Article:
As published on LinkedIn Influencers on January 1st, 2019.
It’s that time of year again. Yesterday the calendar came to a close on 2018, and today the new year begins. I don’t know about you, but I tend to have a love/hate relationship with the tradition of new year’s resolutions. I love taking the time to reflect on the year in terms of goals achieved. I actually make a list in my journal every year, which is a wonderful thing to have because trust me, when you are as old as I am the years start to run together. I also love that January1st offers a clear date for a fresh start on the goals that may not have been realized. Now the hate part. When I see the same things creep back onto my list year after year, it can make me feel like, well, a bit of a loser. That being said, I do try to reflect on why certain behaviors, or lack there of, tend to repeat themselves, and all we can ever do is try to do better in the coming year.
This year my list is taking on a different tone and substance. There were a lot of changes in my life over these past 12 months, with the biggest change for me happening in September. After eight years of being All In for building Women Moving Millions, a non-profit organization whose mission is to mobilize unprecedented resources for the advancement of women and girls, I retired. Not only did I completely stop doing any of the day to day work of WMM, including member recruitment and fundraising, but I also left the board. That was hard, and weird, and I wrote way too much about it here. Now, with a few months past that landmark moment for me, I have a lot of learnings around it, but that is not what this article is about. However, I will say that my biggest take-away has been that the best way to let go is to just let go. You will never be able to land somewhere new if you are busy clinging to the old.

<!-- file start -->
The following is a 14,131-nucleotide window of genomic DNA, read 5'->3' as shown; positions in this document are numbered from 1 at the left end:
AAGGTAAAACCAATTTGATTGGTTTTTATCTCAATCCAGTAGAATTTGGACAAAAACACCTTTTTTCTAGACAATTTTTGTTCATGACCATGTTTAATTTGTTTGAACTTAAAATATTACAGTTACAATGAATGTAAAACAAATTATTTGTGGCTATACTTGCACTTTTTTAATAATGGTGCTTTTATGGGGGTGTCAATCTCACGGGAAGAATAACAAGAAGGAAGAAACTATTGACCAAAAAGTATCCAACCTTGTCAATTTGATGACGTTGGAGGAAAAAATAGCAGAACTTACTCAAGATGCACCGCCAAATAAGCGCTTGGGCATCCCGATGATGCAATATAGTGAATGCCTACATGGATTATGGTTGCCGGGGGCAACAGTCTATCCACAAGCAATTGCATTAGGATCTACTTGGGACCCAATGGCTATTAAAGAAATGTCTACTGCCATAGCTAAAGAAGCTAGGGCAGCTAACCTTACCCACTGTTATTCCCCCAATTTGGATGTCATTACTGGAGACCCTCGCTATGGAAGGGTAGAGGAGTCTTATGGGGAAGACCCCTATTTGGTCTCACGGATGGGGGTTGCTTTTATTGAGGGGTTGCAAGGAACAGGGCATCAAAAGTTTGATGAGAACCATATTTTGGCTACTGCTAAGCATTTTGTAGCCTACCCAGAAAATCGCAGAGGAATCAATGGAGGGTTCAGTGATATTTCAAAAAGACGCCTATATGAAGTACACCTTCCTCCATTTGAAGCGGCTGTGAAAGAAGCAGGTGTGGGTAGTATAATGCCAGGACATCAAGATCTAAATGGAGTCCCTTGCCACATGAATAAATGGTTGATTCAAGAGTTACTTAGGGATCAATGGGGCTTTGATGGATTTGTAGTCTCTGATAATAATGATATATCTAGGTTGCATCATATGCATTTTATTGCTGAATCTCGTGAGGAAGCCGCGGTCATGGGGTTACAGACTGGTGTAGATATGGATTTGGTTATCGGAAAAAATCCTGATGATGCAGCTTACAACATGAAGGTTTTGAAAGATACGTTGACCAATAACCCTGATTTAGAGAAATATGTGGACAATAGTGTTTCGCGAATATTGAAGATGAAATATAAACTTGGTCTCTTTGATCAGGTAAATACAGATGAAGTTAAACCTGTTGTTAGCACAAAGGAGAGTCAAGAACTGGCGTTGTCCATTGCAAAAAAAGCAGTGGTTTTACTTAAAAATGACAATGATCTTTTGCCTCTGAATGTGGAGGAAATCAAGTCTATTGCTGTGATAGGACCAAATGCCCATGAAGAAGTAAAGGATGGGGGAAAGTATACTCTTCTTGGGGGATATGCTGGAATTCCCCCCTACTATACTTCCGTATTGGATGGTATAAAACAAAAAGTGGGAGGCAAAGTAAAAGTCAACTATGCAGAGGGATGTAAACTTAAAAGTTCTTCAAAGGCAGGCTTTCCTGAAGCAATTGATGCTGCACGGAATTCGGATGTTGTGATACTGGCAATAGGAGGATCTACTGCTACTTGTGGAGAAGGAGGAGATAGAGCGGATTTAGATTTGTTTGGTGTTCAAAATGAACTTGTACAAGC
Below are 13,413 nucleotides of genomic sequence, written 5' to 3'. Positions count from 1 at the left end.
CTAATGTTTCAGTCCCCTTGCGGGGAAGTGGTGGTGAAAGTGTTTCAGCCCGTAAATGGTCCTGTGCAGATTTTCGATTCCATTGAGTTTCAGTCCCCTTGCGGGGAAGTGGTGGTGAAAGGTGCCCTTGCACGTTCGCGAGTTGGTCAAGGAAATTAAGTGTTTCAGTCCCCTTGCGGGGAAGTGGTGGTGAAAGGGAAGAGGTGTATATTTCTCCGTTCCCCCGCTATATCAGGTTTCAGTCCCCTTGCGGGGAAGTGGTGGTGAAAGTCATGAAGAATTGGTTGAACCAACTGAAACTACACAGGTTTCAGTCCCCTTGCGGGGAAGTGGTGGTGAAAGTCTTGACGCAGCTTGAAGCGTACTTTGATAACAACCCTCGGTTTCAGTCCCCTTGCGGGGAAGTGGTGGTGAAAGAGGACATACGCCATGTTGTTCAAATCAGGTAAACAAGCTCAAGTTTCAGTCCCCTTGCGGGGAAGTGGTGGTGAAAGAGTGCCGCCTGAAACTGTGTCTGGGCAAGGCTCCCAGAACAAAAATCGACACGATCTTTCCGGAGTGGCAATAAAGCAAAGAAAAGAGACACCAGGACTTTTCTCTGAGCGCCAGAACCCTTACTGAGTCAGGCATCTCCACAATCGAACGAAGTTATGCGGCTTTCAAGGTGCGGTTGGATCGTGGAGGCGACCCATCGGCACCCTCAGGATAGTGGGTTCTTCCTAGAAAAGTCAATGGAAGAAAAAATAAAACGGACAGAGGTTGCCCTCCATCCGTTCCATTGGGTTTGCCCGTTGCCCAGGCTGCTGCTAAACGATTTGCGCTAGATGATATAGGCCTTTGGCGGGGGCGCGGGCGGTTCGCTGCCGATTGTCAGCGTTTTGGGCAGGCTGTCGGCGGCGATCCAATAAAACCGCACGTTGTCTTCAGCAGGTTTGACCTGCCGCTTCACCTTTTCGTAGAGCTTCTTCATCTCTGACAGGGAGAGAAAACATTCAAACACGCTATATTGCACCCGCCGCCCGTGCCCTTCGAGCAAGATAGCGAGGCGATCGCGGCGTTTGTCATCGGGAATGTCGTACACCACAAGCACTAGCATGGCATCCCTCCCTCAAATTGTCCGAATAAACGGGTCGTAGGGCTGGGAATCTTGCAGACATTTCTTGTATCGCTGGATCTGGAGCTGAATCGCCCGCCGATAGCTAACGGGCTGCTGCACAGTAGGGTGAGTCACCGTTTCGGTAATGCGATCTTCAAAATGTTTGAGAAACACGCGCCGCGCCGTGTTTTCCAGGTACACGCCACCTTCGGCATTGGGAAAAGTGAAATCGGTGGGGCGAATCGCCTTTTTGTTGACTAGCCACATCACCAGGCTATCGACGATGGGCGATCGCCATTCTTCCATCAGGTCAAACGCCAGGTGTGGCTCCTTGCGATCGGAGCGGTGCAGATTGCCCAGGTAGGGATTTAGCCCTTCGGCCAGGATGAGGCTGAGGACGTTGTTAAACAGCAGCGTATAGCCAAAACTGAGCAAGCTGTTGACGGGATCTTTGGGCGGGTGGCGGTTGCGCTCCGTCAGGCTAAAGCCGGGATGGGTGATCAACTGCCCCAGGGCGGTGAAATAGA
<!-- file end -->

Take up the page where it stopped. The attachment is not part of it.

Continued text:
The other big life change for me was that my youngest child graduated from high school in June. She is currently in the middle of a gap year before going off to college in the fall of 2019, and I decided to take a gap year of sorts alongside her. I have traveled like a maniac this whole fall, with trips to places I have never visited before such as Ireland, Scotland, and Kenya. Though the travel will continue in 2019, I am also feeling a huge need to think about what is next for me professionally, and therefore many of my resolutions for this next year are oriented towards that objective. But before I jump into my list and invite you to share your top resolutions, where did this whole idea come from?
If you can believe it, setting new year’s resolutions is a tradition that dates back to Julius Caesar. In 46BC he decreed that January 1st would mark the start of a new calendar year, and he invited his subjects to use this changeover to reflect on how they could be better citizens in the year to come. Pretty cool, right? Over 2,000 years later, people all over the world still make new year’s resolutions, but research shows that only 46% of people manage to keep to their resolutions after just six months. Only 12% make it the full year. Some of the reasons behind this failure rate is a lack of planning, spur of the moment decisions made after three glasses of champagne on New Year’s Eve, and/or not setting specific achievable goals. Social scientists also recommend keeping to just one or two resolutions in order to not dilute your motivation, and to avoid repeating past resolutions that have already proved to be frustrating.